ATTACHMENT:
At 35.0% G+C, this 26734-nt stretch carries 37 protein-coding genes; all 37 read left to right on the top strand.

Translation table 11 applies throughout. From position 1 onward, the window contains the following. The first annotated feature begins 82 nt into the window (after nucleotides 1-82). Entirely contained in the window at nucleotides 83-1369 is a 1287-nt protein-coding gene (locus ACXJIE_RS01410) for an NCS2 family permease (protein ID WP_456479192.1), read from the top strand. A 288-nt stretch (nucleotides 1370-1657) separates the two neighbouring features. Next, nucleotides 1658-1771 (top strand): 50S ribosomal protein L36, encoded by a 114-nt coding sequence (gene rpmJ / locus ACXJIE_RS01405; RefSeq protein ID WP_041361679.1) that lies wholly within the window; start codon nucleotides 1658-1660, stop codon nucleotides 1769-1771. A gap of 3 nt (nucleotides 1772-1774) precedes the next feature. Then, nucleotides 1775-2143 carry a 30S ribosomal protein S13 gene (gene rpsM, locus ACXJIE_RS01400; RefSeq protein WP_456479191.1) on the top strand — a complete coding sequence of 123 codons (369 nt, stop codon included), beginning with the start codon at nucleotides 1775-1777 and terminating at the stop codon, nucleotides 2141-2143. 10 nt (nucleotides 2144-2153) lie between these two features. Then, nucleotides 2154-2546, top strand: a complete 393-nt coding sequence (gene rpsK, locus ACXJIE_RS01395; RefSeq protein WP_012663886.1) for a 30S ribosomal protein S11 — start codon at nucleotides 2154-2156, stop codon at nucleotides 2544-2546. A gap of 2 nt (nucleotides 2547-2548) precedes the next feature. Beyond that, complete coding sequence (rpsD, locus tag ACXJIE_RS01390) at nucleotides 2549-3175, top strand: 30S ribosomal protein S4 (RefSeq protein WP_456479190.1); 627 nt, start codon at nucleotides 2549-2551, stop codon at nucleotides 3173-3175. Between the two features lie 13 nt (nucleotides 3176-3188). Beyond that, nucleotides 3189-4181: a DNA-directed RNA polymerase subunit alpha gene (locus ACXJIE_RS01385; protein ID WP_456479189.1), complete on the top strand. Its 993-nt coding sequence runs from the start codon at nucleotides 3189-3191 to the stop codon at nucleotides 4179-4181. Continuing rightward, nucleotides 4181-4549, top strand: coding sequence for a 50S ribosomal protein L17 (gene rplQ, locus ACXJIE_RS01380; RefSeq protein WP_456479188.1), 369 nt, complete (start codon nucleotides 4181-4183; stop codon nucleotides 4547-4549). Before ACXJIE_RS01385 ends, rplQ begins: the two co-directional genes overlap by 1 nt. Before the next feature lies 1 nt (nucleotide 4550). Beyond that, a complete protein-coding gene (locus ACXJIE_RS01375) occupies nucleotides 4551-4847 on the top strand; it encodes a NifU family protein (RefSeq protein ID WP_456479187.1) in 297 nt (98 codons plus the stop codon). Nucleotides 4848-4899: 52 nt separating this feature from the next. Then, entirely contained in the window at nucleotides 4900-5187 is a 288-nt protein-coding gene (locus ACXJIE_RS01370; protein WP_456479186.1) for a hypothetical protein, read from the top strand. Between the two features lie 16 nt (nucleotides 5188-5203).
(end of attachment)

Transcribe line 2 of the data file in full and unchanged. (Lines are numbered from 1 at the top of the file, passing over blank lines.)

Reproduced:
Translation table 11 applies throughout. From position 1 onward, the window contains the following. The first annotated feature begins 82 nt into the window (after nucleotides 1-82). Entirely contained in the window at nucleotides 83-1369 is a 1287-nt protein-coding gene (locus ACXJIE_RS01410) for an NCS2 family permease (protein ID WP_456479192.1), read from the top strand. A 288-nt stretch (nucleotides 1370-1657) separates the two neighbouring features. Next, nucleotides 1658-1771 (top strand): 50S ribosomal protein L36, encoded by a 114-nt coding sequence (gene rpmJ / locus ACXJIE_RS01405; RefSeq protein ID WP_041361679.1) that lies wholly within the window; start codon nucleotides 1658-1660, stop codon nucleotides 1769-1771. A gap of 3 nt (nucleotides 1772-1774) precedes the next feature. Then, nucleotides 1775-2143 carry a 30S ribosomal protein S13 gene (gene rpsM, locus ACXJIE_RS01400; RefSeq protein WP_456479191.1) on the top strand — a complete coding sequence of 123 codons (369 nt, stop codon included), beginning with the start codon at nucleotides 1775-1777 and terminating at the stop codon, nucleotides 2141-2143. 10 nt (nucleotides 2144-2153) lie between these two features. Then, nucleotides 2154-2546, top strand: a complete 393-nt coding sequence (gene rpsK, locus ACXJIE_RS01395; RefSeq protein WP_012663886.1) for a 30S ribosomal protein S11 — start codon at nucleotides 2154-2156, stop codon at nucleotides 2544-2546. A gap of 2 nt (nucleotides 2547-2548) precedes the next feature. Beyond that, complete coding sequence (rpsD, locus tag ACXJIE_RS01390) at nucleotides 2549-3175, top strand: 30S ribosomal protein S4 (RefSeq protein WP_456479190.1); 627 nt, start codon at nucleotides 2549-2551, stop codon at nucleotides 3173-3175. Between the two features lie 13 nt (nucleotides 3176-3188). Beyond that, nucleotides 3189-4181: a DNA-directed RNA polymerase subunit alpha gene (locus ACXJIE_RS01385; protein ID WP_456479189.1), complete on the top strand. Its 993-nt coding sequence runs from the start codon at nucleotides 3189-3191 to the stop codon at nucleotides 4179-4181. Continuing rightward, nucleotides 4181-4549, top strand: coding sequence for a 50S ribosomal protein L17 (gene rplQ, locus ACXJIE_RS01380; RefSeq protein WP_456479188.1), 369 nt, complete (start codon nucleotides 4181-4183; stop codon nucleotides 4547-4549). Before ACXJIE_RS01385 ends, rplQ begins: the two co-directional genes overlap by 1 nt. Before the next feature lies 1 nt (nucleotide 4550). Beyond that, a complete protein-coding gene (locus ACXJIE_RS01375) occupies nucleotides 4551-4847 on the top strand; it encodes a NifU family protein (RefSeq protein ID WP_456479187.1) in 297 nt (98 codons plus the stop codon). Nucleotides 4848-4899: 52 nt separating this feature from the next. Then, entirely contained in the window at nucleotides 4900-5187 is a 288-nt protein-coding gene (locus ACXJIE_RS01370; protein WP_456479186.1) for a hypothetical protein, read from the top strand. Between the two features lie 16 nt (nucleotides 5188-5203).